There’s something about Karl’s Bread that keeps customers lining up outside his booth at area farmers markets. It might be the chocolate croissants which, I can attest, are divine. Or the biscotti, or the focaccia, or the Asiago bagels, or maybe it’s the more than 14 flavors, from sun-dried tomato and thyme to wild rice craisin to cardamom bread that brings folks back.
Sally (Karl’s mom) and Karl and a crew of family and friends bake daily during the farmers market season. Karl starts at 2 a.m. mixing dough; others come to form it into loaves and refrigerate it. It comes out in the afternoon while the ovens heat up and has to “jiggle” just perfectly before it’s put in to bake.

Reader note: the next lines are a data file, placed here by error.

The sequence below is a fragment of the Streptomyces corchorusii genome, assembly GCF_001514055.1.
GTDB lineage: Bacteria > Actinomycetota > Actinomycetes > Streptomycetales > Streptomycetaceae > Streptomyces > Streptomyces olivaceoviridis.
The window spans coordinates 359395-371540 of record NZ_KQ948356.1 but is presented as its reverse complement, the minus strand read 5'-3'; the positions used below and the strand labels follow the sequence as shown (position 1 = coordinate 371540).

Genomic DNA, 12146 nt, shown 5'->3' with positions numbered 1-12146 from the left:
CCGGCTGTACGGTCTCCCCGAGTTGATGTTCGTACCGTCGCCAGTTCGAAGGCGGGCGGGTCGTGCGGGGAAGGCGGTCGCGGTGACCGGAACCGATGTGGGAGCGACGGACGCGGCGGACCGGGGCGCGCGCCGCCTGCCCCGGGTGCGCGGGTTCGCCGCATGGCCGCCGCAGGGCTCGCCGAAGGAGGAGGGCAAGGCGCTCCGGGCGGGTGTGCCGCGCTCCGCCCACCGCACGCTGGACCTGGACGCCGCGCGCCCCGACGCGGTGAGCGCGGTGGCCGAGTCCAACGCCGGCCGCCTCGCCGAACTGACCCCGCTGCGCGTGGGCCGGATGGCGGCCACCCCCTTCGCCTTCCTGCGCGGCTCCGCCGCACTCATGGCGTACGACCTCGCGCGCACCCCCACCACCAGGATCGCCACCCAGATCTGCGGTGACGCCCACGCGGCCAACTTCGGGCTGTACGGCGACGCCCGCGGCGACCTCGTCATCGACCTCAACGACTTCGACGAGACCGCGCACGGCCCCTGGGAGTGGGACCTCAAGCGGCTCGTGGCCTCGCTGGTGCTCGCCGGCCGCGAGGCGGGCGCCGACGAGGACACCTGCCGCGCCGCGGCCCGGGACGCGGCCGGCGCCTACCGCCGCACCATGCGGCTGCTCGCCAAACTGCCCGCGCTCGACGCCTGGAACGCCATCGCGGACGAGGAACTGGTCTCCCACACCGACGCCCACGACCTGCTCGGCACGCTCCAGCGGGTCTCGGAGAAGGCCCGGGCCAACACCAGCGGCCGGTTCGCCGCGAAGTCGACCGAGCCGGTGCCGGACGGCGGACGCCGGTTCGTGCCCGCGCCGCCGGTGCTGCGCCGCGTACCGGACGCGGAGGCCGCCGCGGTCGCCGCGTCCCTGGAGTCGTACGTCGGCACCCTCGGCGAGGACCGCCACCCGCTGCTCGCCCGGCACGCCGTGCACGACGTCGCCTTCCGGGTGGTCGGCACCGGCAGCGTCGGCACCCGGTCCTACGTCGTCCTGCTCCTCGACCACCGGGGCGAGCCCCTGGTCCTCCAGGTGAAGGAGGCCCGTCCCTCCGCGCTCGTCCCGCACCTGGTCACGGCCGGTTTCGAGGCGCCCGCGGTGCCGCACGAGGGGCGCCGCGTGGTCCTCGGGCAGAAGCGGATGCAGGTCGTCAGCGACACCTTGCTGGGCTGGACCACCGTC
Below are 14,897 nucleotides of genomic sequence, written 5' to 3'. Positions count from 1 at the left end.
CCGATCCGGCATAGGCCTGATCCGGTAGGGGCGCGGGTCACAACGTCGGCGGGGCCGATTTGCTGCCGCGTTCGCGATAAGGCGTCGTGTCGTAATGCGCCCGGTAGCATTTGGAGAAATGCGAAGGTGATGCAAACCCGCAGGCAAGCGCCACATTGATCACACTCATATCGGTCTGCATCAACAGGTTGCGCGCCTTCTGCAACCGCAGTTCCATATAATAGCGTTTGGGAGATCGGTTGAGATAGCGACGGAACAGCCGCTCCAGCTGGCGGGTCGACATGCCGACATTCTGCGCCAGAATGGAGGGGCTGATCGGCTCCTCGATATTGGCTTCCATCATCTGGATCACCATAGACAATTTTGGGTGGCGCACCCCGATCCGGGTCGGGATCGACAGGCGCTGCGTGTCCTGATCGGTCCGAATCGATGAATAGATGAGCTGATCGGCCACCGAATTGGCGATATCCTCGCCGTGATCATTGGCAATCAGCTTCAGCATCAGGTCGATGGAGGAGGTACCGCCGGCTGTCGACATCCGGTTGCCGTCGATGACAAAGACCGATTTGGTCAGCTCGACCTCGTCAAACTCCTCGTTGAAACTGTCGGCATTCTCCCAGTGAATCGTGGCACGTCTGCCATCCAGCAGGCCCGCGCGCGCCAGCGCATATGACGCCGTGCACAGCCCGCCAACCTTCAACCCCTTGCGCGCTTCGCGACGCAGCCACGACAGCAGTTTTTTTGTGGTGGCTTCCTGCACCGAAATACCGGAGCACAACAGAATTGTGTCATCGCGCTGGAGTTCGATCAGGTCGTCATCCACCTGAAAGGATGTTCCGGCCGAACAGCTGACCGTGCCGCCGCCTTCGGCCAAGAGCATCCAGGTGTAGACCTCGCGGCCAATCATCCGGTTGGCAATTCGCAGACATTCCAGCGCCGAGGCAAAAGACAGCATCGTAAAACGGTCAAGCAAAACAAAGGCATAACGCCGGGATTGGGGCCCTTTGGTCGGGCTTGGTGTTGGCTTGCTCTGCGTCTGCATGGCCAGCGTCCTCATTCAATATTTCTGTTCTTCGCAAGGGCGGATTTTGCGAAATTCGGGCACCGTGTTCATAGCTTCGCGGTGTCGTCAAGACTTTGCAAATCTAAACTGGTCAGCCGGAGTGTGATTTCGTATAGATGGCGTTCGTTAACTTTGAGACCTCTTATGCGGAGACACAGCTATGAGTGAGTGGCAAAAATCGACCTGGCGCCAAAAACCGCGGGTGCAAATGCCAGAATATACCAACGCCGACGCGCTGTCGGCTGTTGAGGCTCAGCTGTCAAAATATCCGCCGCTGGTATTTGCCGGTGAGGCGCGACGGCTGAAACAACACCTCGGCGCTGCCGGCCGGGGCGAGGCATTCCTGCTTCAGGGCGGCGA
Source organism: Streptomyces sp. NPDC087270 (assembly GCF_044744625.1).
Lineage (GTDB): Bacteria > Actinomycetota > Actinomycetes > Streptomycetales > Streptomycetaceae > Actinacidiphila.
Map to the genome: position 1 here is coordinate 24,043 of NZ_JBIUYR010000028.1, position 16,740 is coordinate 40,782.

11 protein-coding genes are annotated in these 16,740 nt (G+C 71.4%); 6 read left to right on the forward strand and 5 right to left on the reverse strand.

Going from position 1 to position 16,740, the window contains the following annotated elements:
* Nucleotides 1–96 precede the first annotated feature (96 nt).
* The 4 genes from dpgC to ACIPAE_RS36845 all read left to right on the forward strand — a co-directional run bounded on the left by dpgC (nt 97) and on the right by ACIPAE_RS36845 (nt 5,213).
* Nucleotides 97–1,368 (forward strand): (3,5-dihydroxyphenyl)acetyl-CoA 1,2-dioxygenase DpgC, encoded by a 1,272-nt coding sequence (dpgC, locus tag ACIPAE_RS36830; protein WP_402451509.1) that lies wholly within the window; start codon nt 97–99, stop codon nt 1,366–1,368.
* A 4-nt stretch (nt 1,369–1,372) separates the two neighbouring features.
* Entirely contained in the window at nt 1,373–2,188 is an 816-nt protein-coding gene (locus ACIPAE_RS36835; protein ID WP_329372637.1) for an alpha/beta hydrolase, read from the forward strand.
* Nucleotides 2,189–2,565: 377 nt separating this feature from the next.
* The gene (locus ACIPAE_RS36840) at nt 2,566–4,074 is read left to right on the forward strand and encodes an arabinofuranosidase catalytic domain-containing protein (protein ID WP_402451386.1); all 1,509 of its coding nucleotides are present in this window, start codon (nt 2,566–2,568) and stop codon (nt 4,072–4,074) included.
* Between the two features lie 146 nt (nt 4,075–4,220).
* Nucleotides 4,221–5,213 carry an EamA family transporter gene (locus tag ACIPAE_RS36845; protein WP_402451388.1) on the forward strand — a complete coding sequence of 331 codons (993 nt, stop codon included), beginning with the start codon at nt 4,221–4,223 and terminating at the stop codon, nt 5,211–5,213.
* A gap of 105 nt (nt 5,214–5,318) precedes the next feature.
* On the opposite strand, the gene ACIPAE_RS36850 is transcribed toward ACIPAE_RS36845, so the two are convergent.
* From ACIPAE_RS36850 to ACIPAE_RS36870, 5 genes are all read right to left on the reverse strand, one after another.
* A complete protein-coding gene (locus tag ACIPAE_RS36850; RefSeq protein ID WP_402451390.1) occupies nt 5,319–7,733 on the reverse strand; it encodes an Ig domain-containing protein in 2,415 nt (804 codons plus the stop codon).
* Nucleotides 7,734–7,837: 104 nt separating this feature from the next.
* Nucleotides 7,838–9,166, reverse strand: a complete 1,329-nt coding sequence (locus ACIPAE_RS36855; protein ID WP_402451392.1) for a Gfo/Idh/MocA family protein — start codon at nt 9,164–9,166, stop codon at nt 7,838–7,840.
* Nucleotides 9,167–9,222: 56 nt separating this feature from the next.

It’s been a round-theclock, all family members on board effort every summer for 11 years now. When Karl’s father moved his woodshop out of a large pole building on their rural Mt. Iron property, Karl moved in and started acquiring baking equipment. Sally shows me antique mixers that came from abandoned bakeries and a huge croissant dough roller that explains the flakiness of Karl’s croissants.
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